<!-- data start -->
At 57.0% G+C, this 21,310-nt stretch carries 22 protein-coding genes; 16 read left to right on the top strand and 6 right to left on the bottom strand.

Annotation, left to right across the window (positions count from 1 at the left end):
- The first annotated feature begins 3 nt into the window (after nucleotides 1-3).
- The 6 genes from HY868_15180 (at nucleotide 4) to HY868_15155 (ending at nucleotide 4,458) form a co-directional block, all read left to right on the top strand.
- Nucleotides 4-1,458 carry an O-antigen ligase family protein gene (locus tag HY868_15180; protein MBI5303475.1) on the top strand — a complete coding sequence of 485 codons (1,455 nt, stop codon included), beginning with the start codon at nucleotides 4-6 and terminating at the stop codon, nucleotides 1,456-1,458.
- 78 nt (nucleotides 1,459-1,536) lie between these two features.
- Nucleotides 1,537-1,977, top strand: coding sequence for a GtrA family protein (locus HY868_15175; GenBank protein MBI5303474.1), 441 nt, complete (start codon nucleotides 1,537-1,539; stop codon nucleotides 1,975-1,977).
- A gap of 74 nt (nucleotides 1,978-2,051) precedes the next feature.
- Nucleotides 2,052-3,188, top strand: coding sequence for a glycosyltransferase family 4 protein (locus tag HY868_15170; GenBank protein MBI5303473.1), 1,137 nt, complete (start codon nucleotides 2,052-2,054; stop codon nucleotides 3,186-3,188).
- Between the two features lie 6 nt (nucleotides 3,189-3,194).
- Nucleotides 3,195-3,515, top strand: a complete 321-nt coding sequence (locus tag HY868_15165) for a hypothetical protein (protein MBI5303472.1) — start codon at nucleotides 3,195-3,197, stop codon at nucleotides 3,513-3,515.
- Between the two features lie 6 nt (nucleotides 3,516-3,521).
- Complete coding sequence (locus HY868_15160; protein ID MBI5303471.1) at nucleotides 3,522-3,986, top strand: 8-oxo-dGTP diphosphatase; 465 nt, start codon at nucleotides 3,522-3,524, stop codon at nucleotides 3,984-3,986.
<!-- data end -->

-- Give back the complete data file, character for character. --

At 57.0% G+C, this 21,310-nt stretch carries 22 protein-coding genes; 16 read left to right on the top strand and 6 right to left on the bottom strand.

Annotation, left to right across the window (positions count from 1 at the left end):
- The first annotated feature begins 3 nt into the window (after nucleotides 1-3).
- The 6 genes from HY868_15180 (at nucleotide 4) to HY868_15155 (ending at nucleotide 4,458) form a co-directional block, all read left to right on the top strand.
- Nucleotides 4-1,458 carry an O-antigen ligase family protein gene (locus tag HY868_15180; protein MBI5303475.1) on the top strand — a complete coding sequence of 485 codons (1,455 nt, stop codon included), beginning with the start codon at nucleotides 4-6 and terminating at the stop codon, nucleotides 1,456-1,458.
- 78 nt (nucleotides 1,459-1,536) lie between these two features.
- Nucleotides 1,537-1,977, top strand: coding sequence for a GtrA family protein (locus HY868_15175; GenBank protein MBI5303474.1), 441 nt, complete (start codon nucleotides 1,537-1,539; stop codon nucleotides 1,975-1,977).
- A gap of 74 nt (nucleotides 1,978-2,051) precedes the next feature.
- Nucleotides 2,052-3,188, top strand: coding sequence for a glycosyltransferase family 4 protein (locus tag HY868_15170; GenBank protein MBI5303473.1), 1,137 nt, complete (start codon nucleotides 2,052-2,054; stop codon nucleotides 3,186-3,188).
- Between the two features lie 6 nt (nucleotides 3,189-3,194).
- Nucleotides 3,195-3,515, top strand: a complete 321-nt coding sequence (locus tag HY868_15165) for a hypothetical protein (protein MBI5303472.1) — start codon at nucleotides 3,195-3,197, stop codon at nucleotides 3,513-3,515.
- Between the two features lie 6 nt (nucleotides 3,516-3,521).
- Complete coding sequence (locus HY868_15160; protein ID MBI5303471.1) at nucleotides 3,522-3,986, top strand: 8-oxo-dGTP diphosphatase; 465 nt, start codon at nucleotides 3,522-3,524, stop codon at nucleotides 3,984-3,986.